Monday, July 02, 2007

Market Pies and Mittitei

My life seems to be divided into two modes these days: getting ready for the farmers' market each week and then COLLAPSING FROM EXHAUSTION for a day or two afterwards before it all begins again! But last week, I cut back a lot. My first summer session class ended, and psychologically, I guess I just went into "time off" mode. I did make a lot of jam, though, including two batches from the lovely St-Valentin strawberries (16 jars) and also two batches of my new favorite thing in the whole world, apricot pepper jelly made from the beautiful, fragrant Ontario apricots from the Jean-Talon Market (14 jars). I'm not sure that I don't love it more than my regular onion-garlic-pepper's SOOOO good! But beyond jam, I didn't do much in the way of baking, other than to make pies. I promised awhile ago to share the recipes for some of the pies that I've been making lately, so here you go...

Rita's Simply Blueberry Pie (pictured, top right and center right)
(Source: Rita Pooler, winner of the Wild Blueberry Pie Invitational at the annual Union County Fair in Maine, via

1 tablespoon lemon juice
5 cups fresh berries (preferably, wild!)
2 tablespoons all-purpose flour
1 cup granulated sugar
2 tablespoons cornstarch
1 tablespoon butter

Crust (I used my favorite crust recipe from Ken Haedrich instead):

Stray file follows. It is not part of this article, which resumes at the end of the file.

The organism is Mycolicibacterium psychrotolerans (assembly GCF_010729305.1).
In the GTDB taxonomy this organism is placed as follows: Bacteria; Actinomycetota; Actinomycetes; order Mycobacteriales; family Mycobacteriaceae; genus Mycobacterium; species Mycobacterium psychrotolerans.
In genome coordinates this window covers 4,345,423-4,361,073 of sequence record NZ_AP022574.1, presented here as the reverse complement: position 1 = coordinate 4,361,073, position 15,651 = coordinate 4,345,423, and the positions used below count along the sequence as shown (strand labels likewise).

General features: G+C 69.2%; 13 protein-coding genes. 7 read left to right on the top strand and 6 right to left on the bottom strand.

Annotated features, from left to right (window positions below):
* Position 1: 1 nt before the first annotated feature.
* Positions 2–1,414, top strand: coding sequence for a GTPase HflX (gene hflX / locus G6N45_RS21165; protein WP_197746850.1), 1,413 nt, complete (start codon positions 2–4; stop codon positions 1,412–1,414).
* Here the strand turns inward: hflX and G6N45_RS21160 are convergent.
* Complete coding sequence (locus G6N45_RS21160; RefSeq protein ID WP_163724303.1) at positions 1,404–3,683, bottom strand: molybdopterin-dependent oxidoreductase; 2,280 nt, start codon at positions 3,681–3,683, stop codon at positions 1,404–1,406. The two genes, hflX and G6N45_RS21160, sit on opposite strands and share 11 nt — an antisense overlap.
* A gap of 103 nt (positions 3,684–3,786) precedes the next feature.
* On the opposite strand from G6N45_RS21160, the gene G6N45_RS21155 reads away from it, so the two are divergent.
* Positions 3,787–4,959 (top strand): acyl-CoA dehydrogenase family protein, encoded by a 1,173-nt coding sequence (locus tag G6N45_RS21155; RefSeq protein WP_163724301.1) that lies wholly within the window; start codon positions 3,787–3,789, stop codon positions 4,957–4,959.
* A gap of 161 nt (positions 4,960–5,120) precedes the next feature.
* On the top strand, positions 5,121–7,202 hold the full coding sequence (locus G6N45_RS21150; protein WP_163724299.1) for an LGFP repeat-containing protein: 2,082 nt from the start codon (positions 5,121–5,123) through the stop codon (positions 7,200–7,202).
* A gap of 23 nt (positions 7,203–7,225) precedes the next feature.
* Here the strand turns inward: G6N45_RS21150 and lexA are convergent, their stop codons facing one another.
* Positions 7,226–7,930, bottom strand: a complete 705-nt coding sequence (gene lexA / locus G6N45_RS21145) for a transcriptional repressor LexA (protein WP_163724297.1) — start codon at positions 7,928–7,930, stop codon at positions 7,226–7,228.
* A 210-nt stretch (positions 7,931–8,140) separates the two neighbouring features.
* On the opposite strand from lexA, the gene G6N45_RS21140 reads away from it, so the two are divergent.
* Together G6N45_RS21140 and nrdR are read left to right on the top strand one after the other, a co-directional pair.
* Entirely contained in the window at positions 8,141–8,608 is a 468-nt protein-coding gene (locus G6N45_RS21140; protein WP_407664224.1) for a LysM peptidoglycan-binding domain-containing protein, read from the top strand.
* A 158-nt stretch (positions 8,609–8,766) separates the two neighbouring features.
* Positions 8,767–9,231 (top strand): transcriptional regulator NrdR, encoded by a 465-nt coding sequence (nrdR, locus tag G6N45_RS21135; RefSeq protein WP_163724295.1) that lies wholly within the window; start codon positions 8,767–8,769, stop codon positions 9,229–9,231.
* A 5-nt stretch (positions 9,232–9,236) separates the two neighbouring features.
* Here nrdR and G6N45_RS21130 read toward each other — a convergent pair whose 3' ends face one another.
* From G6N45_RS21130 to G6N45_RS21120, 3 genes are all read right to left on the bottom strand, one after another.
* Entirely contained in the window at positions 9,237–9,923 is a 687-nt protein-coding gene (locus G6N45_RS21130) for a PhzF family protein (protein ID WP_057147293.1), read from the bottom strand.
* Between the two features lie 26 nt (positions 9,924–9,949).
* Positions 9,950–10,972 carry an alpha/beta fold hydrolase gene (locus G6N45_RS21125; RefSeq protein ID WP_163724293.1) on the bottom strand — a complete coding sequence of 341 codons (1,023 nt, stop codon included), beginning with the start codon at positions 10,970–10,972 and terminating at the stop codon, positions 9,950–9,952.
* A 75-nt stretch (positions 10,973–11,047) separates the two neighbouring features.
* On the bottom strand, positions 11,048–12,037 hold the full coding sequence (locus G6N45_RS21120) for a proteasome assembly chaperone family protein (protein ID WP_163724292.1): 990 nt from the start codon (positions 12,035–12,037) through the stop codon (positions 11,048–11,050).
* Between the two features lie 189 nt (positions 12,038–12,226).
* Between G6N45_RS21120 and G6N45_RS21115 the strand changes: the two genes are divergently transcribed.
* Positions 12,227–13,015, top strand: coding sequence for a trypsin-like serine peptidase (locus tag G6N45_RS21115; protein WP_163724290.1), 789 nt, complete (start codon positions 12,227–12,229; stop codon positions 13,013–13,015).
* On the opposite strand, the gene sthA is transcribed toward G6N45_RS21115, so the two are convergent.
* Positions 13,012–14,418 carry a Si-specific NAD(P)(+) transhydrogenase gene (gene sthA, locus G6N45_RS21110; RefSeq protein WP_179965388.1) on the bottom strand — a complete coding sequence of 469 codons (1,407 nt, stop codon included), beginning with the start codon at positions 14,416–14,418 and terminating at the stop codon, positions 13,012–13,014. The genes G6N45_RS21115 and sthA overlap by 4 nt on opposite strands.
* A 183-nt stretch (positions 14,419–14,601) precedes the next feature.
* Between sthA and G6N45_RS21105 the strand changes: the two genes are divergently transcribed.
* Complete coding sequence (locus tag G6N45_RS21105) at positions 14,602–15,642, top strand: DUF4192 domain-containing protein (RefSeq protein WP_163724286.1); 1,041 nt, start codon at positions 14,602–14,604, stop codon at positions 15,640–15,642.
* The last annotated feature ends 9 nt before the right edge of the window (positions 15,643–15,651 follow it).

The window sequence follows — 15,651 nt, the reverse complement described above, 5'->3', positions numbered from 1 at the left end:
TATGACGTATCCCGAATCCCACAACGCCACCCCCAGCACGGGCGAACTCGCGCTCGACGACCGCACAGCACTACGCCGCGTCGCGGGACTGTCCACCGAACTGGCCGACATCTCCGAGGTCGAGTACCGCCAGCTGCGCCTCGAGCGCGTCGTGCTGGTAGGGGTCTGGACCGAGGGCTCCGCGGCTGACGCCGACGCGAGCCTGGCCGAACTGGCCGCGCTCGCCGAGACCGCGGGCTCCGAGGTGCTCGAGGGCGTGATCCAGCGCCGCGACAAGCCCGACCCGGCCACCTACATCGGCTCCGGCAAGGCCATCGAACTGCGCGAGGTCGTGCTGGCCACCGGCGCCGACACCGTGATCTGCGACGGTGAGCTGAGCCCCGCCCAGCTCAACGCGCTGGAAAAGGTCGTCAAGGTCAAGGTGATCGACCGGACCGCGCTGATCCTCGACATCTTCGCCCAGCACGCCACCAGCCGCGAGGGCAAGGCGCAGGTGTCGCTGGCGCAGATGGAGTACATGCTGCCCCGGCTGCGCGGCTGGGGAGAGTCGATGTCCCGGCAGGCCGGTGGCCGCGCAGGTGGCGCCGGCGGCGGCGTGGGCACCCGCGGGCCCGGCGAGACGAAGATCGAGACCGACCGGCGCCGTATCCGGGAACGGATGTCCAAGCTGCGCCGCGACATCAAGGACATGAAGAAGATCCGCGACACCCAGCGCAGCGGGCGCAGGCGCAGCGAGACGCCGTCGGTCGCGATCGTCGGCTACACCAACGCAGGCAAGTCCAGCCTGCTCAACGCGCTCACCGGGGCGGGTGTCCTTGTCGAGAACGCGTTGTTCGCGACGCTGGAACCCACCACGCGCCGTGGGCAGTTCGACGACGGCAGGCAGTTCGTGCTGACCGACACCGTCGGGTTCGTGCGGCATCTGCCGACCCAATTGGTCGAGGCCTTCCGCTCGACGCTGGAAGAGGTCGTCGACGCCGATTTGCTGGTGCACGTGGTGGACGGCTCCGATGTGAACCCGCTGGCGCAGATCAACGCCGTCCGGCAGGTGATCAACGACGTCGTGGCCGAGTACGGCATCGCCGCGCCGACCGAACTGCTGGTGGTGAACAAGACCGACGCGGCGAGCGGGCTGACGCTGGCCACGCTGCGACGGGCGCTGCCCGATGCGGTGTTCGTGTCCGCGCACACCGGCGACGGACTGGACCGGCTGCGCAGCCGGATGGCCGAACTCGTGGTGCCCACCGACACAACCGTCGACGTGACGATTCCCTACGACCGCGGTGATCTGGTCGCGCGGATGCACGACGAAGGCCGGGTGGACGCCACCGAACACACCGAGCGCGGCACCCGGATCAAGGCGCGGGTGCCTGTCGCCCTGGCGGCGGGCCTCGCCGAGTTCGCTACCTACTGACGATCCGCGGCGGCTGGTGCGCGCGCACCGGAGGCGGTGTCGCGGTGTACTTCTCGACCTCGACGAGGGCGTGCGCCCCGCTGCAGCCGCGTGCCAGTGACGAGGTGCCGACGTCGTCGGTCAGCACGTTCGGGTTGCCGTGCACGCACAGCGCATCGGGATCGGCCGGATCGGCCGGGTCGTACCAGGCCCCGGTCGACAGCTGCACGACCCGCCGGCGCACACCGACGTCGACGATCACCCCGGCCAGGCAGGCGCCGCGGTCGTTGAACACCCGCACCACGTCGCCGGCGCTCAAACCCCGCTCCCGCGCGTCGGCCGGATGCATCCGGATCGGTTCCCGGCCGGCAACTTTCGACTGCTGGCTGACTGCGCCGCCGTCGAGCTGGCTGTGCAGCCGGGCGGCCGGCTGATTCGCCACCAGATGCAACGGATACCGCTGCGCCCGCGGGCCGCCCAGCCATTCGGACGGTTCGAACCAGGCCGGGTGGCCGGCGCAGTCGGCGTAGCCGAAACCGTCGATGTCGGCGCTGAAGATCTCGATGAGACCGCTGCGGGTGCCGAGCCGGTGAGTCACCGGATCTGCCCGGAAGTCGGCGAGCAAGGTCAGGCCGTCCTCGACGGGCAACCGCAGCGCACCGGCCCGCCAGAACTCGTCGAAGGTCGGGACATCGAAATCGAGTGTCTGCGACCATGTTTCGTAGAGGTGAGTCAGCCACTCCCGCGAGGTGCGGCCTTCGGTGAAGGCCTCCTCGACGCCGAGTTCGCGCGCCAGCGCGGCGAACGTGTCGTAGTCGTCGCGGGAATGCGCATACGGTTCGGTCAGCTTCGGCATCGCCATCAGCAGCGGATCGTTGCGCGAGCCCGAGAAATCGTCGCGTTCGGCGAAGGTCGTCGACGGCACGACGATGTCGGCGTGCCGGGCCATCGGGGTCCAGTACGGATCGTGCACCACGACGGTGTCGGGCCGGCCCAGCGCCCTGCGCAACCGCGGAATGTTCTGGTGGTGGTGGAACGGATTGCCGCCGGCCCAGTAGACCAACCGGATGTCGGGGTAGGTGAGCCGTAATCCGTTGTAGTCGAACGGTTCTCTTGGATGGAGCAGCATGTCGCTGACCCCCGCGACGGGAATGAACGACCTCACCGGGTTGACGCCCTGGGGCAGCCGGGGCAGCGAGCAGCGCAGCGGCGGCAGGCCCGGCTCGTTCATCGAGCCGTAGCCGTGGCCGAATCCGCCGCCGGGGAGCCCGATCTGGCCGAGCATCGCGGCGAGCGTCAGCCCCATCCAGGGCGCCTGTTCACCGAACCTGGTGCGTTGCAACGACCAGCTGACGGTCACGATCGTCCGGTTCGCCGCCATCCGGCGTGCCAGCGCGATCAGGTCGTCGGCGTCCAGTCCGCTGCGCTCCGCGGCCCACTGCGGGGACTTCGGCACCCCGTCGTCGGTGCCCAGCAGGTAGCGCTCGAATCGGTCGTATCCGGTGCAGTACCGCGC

2 1/3 cups all-purpose flour
1/3 cup cake flour
1 tablespoon granulated sugar
1/2 teaspoon salt
1/2 cup vegetable shortening
1 stick (1/2 cup) unsalted butter
1/2 cup rice water

1 egg white
2 tablespoons granulated sugar
1 tablespoon water
1 teaspoon brown sugar

1. Preheat oven to 425°. Make the filling: Sprinkle lemon juice on berries. Mix flour, sugar, and cornstarch. Add to berries, and toss lightly. Set aside.

2. Make the crust: In a large bowl, mix flour, sugar, and salt. Using a pastry cutter or two knives, cut in vegetable shortening and butter until coarse. Add ice water, and mix gently until moist. Form two balls, and roll out one of them to line pie plate. Spoon filling into unbaked crust. Dot with butter. Roll out second ball, and cover pie. Fold edges of top crust under bottom crust, and flute edges. Slit top of pie to vent.

3. Make egg glaze: In a small bowl, beat egg white with 1 tablespoon water. Brush top of pie with mixture, and sprinkle with white and brown sugar. Bake for 10 minutes. Reduce heat to 350°, and bake until filling bubbles, about 45 minutes.

Cherry-Red Raspberry Pie (pictured, top right and top center right)
(Source: Phyllis Bartholomew, grand prize winner of the 2004 National Pie Championships in Celebration, FL, via

Crust (again, I used my favorite Haedrich crust recipe):
2 cups all-purpose flour
1 cup cake flour
2 tablespoons super rich butter powder, optional*
1 cup shortening
1 whole egg
1 tablespoon apple cider vinegar